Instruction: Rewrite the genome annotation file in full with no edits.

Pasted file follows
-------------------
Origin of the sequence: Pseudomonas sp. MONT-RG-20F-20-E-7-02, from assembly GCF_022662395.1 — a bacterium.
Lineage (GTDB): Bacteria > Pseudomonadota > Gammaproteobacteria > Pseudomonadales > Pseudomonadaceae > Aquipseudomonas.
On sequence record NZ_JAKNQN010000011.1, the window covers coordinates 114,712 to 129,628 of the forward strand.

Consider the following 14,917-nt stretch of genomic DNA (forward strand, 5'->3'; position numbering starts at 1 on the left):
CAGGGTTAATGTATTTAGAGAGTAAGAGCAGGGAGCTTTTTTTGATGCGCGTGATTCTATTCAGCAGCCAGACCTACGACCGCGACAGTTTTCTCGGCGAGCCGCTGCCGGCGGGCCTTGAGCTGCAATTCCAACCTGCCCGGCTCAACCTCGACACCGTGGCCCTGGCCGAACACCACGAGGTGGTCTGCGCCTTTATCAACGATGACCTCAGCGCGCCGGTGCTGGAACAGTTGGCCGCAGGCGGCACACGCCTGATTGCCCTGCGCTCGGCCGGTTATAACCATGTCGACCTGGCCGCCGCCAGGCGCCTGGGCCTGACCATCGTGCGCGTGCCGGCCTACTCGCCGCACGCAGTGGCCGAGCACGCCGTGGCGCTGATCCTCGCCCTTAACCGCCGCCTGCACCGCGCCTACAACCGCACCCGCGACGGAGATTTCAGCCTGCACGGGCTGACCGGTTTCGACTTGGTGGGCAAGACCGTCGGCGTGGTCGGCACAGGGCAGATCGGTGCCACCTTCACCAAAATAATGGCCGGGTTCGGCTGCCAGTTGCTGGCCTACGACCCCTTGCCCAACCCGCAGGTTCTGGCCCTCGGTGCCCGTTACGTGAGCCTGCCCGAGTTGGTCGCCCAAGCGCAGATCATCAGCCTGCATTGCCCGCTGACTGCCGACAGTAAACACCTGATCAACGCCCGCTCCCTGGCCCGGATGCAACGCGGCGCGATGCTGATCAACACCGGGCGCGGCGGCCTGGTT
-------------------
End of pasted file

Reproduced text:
Origin of the sequence: Pseudomonas sp. MONT-RG-20F-20-E-7-02, from assembly GCF_022662395.1 — a bacterium.
Lineage (GTDB): Bacteria > Pseudomonadota > Gammaproteobacteria > Pseudomonadales > Pseudomonadaceae > Aquipseudomonas.
On sequence record NZ_JAKNQN010000011.1, the window covers coordinates 114,712 to 129,628 of the forward strand.

Consider the following 14,917-nt stretch of genomic DNA (forward strand, 5'->3'; position numbering starts at 1 on the left):
CAGGGTTAATGTATTTAGAGAGTAAGAGCAGGGAGCTTTTTTTGATGCGCGTGATTCTATTCAGCAGCCAGACCTACGACCGCGACAGTTTTCTCGGCGAGCCGCTGCCGGCGGGCCTTGAGCTGCAATTCCAACCTGCCCGGCTCAACCTCGACACCGTGGCCCTGGCCGAACACCACGAGGTGGTCTGCGCCTTTATCAACGATGACCTCAGCGCGCCGGTGCTGGAACAGTTGGCCGCAGGCGGCACACGCCTGATTGCCCTGCGCTCGGCCGGTTATAACCATGTCGACCTGGCCGCCGCCAGGCGCCTGGGCCTGACCATCGTGCGCGTGCCGGCCTACTCGCCGCACGCAGTGGCCGAGCACGCCGTGGCGCTGATCCTCGCCCTTAACCGCCGCCTGCACCGCGCCTACAACCGCACCCGCGACGGAGATTTCAGCCTGCACGGGCTGACCGGTTTCGACTTGGTGGGCAAGACCGTCGGCGTGGTCGGCACAGGGCAGATCGGTGCCACCTTCACCAAAATAATGGCCGGGTTCGGCTGCCAGTTGCTGGCCTACGACCCCTTGCCCAACCCGCAGGTTCTGGCCCTCGGTGCCCGTTACGTGAGCCTGCCCGAGTTGGTCGCCCAAGCGCAGATCATCAGCCTGCATTGCCCGCTGACTGCCGACAGTAAACACCTGATCAACGCCCGCTCCCTGGCCCGGATGCAACGCGGCGCGATGCTGATCAACACCGGGCGCGGCGGCCTGGTT